While our nation’s schools should see significant healthy improvements in National School Lunch Program meals this fall, thanks to the Child Nutrition Reauthorization of 2010, most schools still lack sensible policies governing competitive foods (such as foods sold in vending machines and school stores), food given as rewards in the classroom, food fundraising and foods served at classroom parties (yes, there’s that cupcake issue).
Congress did pass legislation mandating that nutrition standards be written for competitive foods in schools but Big Food (the companies that brought you “Pizza is a vegetable”) is lobbying overtime to ensure that these standards are weakened and delayed.
So the question, concerned parents, is this: Are you going to wait around for federal government action (which could easily take years and be watered down by the deep pocketed food industry) or are you going to demand action in your school district now?
I hope you choose the latter. And if you do, I have some tips that may help you organize, and successfully create and implement sensible food policies and practices in your school district:
- Form a coalition – Individuals demanding change can be easily ignored. A coalition demanding change can’t. If you want sensible food policies in your school district you will need to organize like-minded parents. It’s a whole different ballgame when dozens of parents show up at school board meetings demanding healthy vending items, when hundreds of parents send an email to the superintendent asking that the district ban food rewards in the classroom, or when you present the administration with a petition signed by over 1,000 people who want to limit food fundraising.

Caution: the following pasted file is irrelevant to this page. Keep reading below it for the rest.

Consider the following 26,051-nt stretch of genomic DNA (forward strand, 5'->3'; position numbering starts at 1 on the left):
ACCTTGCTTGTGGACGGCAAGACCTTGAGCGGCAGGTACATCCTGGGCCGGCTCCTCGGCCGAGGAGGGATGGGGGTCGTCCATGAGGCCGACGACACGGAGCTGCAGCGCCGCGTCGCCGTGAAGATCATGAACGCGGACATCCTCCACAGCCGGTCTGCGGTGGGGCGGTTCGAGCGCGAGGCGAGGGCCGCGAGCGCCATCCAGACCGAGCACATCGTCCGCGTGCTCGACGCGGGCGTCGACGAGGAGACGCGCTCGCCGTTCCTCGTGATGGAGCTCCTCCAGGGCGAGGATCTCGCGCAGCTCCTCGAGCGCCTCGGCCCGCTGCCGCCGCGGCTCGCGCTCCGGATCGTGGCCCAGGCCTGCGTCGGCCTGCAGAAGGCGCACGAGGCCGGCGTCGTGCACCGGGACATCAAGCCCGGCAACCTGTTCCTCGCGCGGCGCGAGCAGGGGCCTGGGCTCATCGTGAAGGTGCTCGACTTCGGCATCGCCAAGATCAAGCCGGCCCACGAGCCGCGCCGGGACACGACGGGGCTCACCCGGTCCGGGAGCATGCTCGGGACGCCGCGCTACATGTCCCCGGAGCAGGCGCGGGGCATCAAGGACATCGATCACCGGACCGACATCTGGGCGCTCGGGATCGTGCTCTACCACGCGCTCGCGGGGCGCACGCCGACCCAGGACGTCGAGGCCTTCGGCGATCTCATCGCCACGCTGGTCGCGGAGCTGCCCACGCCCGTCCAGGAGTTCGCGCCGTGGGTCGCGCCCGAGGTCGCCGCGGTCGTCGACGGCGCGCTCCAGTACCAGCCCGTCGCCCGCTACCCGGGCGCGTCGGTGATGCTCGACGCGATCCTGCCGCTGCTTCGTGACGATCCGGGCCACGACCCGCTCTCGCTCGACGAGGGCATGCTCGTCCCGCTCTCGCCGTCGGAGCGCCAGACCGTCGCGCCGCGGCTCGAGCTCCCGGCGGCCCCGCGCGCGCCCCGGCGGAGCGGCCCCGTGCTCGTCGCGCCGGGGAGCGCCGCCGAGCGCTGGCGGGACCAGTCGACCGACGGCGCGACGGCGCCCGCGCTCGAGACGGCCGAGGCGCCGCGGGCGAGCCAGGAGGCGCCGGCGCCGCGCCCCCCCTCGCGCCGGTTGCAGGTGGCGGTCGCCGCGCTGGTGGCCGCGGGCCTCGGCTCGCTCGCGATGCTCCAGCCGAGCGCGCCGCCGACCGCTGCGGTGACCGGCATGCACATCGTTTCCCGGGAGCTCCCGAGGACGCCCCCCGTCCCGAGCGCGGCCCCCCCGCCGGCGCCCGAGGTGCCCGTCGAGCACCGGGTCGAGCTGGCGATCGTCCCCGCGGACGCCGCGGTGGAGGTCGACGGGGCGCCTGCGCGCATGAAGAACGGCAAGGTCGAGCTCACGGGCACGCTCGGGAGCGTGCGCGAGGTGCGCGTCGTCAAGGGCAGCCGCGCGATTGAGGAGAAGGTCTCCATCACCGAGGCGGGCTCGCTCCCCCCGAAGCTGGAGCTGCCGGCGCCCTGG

- Find a champion – There’s often one enlightened school administrator or board member in every district who understands the importance of good nutrition and healthy school food policies and is willing to take a stand. Seek out that person who can help you make your case to the rest of the administration and school board.
- Don’t ask for the moon – When making demands that will improve school food and kids’ health, be reasonable. Asking for too much to be changed too quickly will turn off administrators. It’s ok to present the district with a list of changes you’d like to see. But let them know which are short-term and which are long-term goals. And suggest a reasonable time frame for changes to be made.